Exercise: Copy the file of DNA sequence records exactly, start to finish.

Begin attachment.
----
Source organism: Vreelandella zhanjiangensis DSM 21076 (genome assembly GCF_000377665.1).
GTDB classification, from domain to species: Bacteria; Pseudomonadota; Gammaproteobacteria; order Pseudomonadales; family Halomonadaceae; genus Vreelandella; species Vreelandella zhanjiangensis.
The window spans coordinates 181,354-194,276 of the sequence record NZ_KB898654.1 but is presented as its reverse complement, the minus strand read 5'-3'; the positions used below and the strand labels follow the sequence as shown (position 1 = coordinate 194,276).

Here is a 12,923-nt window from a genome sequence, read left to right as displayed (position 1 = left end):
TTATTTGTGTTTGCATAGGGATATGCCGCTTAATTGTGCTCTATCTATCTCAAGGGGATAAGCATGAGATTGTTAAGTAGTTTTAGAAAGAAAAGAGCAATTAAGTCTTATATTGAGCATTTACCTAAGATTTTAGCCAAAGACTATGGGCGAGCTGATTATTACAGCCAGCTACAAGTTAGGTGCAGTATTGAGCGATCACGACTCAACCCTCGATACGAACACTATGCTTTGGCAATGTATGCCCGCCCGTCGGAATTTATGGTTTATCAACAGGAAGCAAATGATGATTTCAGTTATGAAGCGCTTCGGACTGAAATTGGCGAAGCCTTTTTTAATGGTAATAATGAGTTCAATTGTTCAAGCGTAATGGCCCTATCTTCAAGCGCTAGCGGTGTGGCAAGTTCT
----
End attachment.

Source organism: Vreelandella zhanjiangensis DSM 21076 (genome assembly GCF_000377665.1).
GTDB classification, from domain to species: Bacteria; Pseudomonadota; Gammaproteobacteria; order Pseudomonadales; family Halomonadaceae; genus Vreelandella; species Vreelandella zhanjiangensis.
The window spans coordinates 181,354-194,276 of the sequence record NZ_KB898654.1 but is presented as its reverse complement, the minus strand read 5'-3'; the positions used below and the strand labels follow the sequence as shown (position 1 = coordinate 194,276).

Here is a 12,923-nt window from a genome sequence, read left to right as displayed (position 1 = left end):
TTATTTGTGTTTGCATAGGGATATGCCGCTTAATTGTGCTCTATCTATCTCAAGGGGATAAGCATGAGATTGTTAAGTAGTTTTAGAAAGAAAAGAGCAATTAAGTCTTATATTGAGCATTTACCTAAGATTTTAGCCAAAGACTATGGGCGAGCTGATTATTACAGCCAGCTACAAGTTAGGTGCAGTATTGAGCGATCACGACTCAACCCTCGATACGAACACTATGCTTTGGCAATGTATGCCCGCCCGTCGGAATTTATGGTTTATCAACAGGAAGCAAATGATGATTTCAGTTATGAAGCGCTTCGGACTGAAATTGGCGAAGCCTTTTTTAATGGTAATAATGAGTTCAATTGTTCAAGCGTAATGGCCCTATCTTCAAGCGCTAGCGGTGTGGCAAGTTCT